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It doesn’t happen that often, even at a festival like Cannes, when you see something that takes you completely by surprise. Diamantino, from the directorial duo of Gabriel Abrantes from Portugal and U.S.-born Daniel Schmidt, is such a movie. Props to the people of the Critics’ Week for programming a film that’ll no doubt elicit walkouts and groans as well as praise, rabid critical adoration and probably a raft of queer-studies theses a few years down the line. Love it or hate it, this title will surely be hotly debated wherever it goes, and that’s just based on the story it contains, not the outstanding way in which everything has been imagined, assembled and played. (The following review contains spoilers; a virgin viewing experience is advised for maximum impact.)
It’s hard to suggest what the film is about in a few lines, the reason why will become clear when describing the plot: The home of a universally adored, very loving but somewhat dimwitted Portuguese soccer star called Diamantino Matamouros (Carloto Cotto) — modeled on local metrosexual superstar Ronaldo, at least in terms of looks — is infiltrated by “Lusitanian Information Services,” who plan to use him for nefarious political ends. One of their female agents poses as a teenage boy, whom he subsequently adopts as his son. Simultaneously, shady scientific experiments on the player start to alter his body in unexpected ways while he slowly develops feelings for his adopted son, a young man who, unbeknownst to him, is really a lesbian. And that’s hardly all: African refugees, right-wing extremists, fake nuns, real evil sisters and long-haired lapdogs as big as entire homes are, of course, also part of the mix.
Taken purely on a surface level, this sounds like the kind of out-there plot that John Waters might have concocted had he ever taken an extensive screenwriting holiday on XTC in the Algarve. But what makes Diamantino such a gem is that it is not only a completely wacky story filled with the most improbable B-movie tropes, wicked sight gags and a constant barrage of unexpected twists and turns. Indeed, at a deeper level, this is a smart exploration of the transgressive nature of queer desire, which transcends gender, physical appearance and, perhaps most controversially, even (adopted) filiality. It also indirectly makes a case for how unconditional love and open-mindedness can be the answer to some of Europe’s most pressing social and humanitarian crises. In short, it’s a Trojan Horse of a movie, smuggling in big ideas on the backs of gigantic poodles in fluffy pink clouds involved in one of the wackiest plots you’ve ever heard or seen. Finally, you can have your B-movie cake and eat it with grade-A ideas too.
I started this review by saying the film is completely surprising, which is not to say it is completely original. Besides Waters, there are elements of a lot of other queer filmmakers and thinkers here, including a dash of Iberian colleague Almodovar’s early work in a delightfully awkward talk show sequence that tries to unravel how Matamouros felt after he was blamed for a catastrophic loss by the Portuguese national team. (The one thing in the story that is never quite credible is why someone responsible for such a crushing defeat would subsequently be chosen for the role he’s asked to play by those in power.)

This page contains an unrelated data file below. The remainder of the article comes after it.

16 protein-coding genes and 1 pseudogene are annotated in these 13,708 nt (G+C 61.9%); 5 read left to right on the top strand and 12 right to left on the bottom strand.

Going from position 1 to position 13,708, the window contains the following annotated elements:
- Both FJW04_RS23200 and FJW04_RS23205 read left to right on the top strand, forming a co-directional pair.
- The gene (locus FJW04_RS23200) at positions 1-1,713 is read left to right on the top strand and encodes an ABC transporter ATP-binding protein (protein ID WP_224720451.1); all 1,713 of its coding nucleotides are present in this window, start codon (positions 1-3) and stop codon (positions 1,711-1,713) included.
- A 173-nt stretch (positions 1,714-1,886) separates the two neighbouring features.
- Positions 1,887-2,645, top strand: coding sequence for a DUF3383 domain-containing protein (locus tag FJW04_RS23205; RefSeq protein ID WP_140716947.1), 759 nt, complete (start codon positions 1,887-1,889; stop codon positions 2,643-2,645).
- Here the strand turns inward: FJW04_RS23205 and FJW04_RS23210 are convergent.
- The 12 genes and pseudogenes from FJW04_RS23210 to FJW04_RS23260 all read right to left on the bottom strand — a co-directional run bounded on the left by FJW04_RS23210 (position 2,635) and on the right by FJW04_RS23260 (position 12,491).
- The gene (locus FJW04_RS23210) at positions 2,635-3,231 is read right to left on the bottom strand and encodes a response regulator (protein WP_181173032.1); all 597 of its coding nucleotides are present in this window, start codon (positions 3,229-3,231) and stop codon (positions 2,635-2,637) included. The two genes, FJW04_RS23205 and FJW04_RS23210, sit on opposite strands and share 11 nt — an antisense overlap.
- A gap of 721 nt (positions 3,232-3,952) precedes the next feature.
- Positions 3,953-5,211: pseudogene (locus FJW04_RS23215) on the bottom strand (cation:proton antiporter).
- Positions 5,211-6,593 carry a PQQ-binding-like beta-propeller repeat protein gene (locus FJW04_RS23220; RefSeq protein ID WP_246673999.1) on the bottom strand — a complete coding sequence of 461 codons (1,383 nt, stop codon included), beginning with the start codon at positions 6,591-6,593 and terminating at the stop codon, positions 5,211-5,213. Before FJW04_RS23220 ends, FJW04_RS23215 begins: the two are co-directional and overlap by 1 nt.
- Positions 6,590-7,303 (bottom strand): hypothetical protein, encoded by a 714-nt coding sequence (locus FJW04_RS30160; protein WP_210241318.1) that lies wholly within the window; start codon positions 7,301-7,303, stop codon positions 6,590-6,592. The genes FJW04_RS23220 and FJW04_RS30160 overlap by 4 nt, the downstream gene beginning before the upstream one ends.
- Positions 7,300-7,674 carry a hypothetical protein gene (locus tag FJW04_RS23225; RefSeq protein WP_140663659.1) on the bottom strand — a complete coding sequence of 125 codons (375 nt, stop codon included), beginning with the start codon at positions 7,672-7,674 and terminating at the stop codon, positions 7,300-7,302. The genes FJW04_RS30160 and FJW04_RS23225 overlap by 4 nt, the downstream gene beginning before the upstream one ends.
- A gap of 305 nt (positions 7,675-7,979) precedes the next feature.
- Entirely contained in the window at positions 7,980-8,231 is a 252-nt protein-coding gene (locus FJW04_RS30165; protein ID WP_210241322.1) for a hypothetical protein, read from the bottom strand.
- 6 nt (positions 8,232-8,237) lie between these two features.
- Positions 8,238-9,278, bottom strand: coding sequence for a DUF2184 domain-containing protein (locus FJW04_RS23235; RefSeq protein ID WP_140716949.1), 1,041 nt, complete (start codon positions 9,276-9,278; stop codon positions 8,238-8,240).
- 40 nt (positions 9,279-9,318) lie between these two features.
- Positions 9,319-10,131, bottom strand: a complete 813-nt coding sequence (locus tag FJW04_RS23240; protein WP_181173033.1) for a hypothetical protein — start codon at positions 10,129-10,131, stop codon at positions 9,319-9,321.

The filmmakers don’t propose radically new queer ideas, instead offering up familiar notions in excitingly cinematic ways. What is original, however, is how they have woven all these influences together and how the insane story and its intellectual undercurrents are constantly being advanced simultaneously. It’s an utter delight to see that theoretical academic musings on gender, love, sexuality and politics can be packaged and reflected upon in such a jocular and constantly entertaining way.
Carloto Cotto is perfectly cast as the innately kind and initially entirely asexual soccer star who’s clearly not the brightest bulb in the box. The secret to his performance is that he plays everything completely straight; his character is never in on the joke or any of the work’s potential deeper meanings. He did something similar in a very different role as the romantic lead in compatriot Miguel Gomes’ Tabu, a film whose structural double resembles this one, as it packaged a political and post-colonial tract as a dipped-in-saudade romance from colonial times.
The numerous special effects are beautifully integrated and occasionally lend the proceedings a somewhat dream-like air, which clashes heavily — and intentionally so — with the political issues the film raises, from genetic research gone out of control to the extremes that the extreme right is willing to go to obtain and maintain power to the arrival of refugees looking for a better world. The film’s production and costume design are a source of surprise and chuckles throughout, like when it turns out that Diamantino has prepared a bed for his son that’s got a duvet and pillows with the soccer star’s face all over them.
Production companies: Les Films du Bellier, Maria & Mayer, Syndrome Films
Cast: Carloto Cotto, Cleo Tavares, Anabela Moreira, Margarida Moreira, Carla Maciel, Filipe Vargas, Manuela Moura Guedes, Joana Barrios, Maria Leite
Writer-Directors: Gabriel Abrantes, Daniel Schmidt
Producers: Justin Taurand, Maria Joao Mayer,Daniel van Hoogstraten
Director of photography: Charles Ackley Anderson
Production designer: Bruno Duarte
Editors: Raphaelle Martin-Holger, Gabriel Abrantes, Daniel Schmidt
Music: Ulysse Klotz, Adriana Holtz
Venue: Cannes Film Festival (Critics’ Week)
No rating, 92 minutes
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